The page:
Homeland Security Secretary Kirstjen Nielsen doesn't directly deny resignation report

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But Mexico refused to pay for the wall, and despite Trump's efforts to limit undocumented immigration, the rate of attempted border crossings may have risen - estimates show that in April, US Border Patrol agents apprehended almost 40,000 people in March, or a 200% increase from 2017.

A Homeland Security spokesperson later denied the claims made in The Times's report: "The [New York Times] article alleging that the Secretary drafted a resignation letter yesterday and was close to resigning is false", spokesperson Tyler Houlton said. "I share his frustration", Nielsen said in a statement.

A lingering belief that Trump has reportedly held onto was that Nielsen was resisting his idea of separating children from their families when they cross the US-Mexico border illegally. "I wouldn't put it quite that way", he said. "[She would] continue to direct the Department to do all we can to implement the President's security-focused agenda". They spoke on condition of anonymity because they were not authorized to disclose private conversations.

According to The New York Times, the president complained his administration has to do more on border security.

Trump has pursued his crackdown on legal and illegal immigration since becoming president, promising to strengthen the nation's borders and to build a wall along the US-Mexico border.

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Mr. Trump's anger toward Ms. Nielsen, who was sitting several seats to his left at the meeting, was part of a lengthy tirade in which the president railed at his cabinet about what he said was its lack of progress toward sealing the country's borders against illegal immigrants, according to one person who was present at the meeting.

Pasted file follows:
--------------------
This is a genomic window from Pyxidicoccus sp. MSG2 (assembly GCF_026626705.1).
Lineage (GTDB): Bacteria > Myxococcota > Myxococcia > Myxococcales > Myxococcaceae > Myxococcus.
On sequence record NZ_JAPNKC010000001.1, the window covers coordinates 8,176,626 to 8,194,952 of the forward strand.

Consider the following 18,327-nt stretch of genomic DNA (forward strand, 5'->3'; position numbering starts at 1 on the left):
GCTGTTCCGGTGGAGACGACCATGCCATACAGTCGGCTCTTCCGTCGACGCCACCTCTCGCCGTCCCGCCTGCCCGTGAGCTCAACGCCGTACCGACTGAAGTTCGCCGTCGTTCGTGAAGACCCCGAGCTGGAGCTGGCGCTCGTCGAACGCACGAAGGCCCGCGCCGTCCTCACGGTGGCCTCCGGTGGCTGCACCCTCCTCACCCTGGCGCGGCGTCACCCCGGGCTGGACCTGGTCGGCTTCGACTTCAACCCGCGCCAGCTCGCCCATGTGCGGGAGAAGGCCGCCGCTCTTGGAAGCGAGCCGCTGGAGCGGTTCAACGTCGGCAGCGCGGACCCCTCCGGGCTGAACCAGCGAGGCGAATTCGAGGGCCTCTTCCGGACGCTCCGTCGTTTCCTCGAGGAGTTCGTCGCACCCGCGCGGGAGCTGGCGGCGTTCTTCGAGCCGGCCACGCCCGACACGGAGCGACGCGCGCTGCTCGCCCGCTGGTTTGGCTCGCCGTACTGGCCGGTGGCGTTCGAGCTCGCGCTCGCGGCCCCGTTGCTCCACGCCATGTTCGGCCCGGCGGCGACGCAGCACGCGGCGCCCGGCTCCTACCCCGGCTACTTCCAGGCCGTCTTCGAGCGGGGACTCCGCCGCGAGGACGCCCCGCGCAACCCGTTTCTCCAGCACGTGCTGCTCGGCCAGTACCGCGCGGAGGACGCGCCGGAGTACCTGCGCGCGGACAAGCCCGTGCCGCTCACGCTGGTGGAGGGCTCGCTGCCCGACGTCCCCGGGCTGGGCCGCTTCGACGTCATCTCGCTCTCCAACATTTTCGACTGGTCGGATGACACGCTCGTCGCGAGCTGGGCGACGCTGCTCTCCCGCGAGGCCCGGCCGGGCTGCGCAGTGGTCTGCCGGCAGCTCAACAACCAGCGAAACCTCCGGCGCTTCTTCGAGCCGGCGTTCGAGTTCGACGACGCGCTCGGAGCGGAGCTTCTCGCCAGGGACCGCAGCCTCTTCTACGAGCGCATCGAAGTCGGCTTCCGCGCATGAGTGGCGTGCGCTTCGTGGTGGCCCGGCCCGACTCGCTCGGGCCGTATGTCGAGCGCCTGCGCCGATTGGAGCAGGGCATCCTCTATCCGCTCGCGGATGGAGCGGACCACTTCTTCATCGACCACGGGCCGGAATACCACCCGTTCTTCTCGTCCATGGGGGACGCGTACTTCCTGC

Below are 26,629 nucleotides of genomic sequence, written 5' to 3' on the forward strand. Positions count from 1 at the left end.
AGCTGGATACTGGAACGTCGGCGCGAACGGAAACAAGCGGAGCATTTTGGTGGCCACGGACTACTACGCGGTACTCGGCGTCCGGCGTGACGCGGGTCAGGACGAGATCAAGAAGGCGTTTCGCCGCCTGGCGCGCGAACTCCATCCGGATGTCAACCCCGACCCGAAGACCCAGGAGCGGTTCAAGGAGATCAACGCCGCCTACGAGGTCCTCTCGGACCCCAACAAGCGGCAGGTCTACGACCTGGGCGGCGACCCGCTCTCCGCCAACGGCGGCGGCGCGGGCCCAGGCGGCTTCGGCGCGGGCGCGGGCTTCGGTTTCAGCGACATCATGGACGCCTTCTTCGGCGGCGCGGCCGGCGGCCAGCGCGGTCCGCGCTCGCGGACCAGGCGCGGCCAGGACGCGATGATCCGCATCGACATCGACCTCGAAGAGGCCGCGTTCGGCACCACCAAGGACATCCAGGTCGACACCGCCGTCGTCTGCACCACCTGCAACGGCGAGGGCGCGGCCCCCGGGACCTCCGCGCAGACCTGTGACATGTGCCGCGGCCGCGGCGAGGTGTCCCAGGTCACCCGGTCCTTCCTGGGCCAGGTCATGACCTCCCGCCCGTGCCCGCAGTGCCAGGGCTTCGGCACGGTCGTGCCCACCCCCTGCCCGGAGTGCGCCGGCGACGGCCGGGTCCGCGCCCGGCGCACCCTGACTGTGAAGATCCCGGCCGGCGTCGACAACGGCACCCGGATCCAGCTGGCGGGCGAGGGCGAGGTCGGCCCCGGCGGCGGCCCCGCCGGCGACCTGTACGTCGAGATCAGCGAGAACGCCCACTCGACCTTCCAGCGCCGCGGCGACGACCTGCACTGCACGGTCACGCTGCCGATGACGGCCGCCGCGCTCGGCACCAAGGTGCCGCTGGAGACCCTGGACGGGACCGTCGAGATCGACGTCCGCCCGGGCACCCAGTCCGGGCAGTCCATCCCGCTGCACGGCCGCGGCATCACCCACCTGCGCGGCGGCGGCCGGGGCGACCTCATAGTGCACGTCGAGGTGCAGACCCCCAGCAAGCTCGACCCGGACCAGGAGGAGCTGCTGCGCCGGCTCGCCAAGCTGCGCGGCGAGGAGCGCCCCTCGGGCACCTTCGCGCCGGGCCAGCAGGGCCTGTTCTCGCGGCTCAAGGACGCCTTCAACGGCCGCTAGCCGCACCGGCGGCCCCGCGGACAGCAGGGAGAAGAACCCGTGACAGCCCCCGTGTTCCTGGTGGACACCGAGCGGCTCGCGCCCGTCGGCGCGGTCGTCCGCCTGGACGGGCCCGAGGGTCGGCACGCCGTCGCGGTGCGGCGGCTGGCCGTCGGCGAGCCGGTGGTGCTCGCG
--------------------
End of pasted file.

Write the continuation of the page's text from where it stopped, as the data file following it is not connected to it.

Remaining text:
"We are a nation of legislation and the president and his government may apply them" White House spokeswoman Sarah Sanders said in an announcement on Thursday.

President Donald Trump walks across the South Lawn of the White House in Washington, Thursday, May 10, 2018, as he returns from nearby Andrews Air Force Base, Md., following an evening trip to Elkhart, Ind., for a campaign rally.

A Department of Homeland Security spokesman poured cold water on a report claiming its chief nearly resigned after an angry outburst by President Trump.

Earlier this month, the Department of Homeland Security said it would end protections for 57,000 Hondurans in January 2020, leaving them vulnerable to deportation. Chief of Staff John Kelly defended the policy in an interview Thursday with NPR, explaining that the brutal "technique" was temporarily necessary to deter migrants who "don't integrate well" into American society.

The incident came amidst the president's frustration over his administration's failure to fully fund the border wall.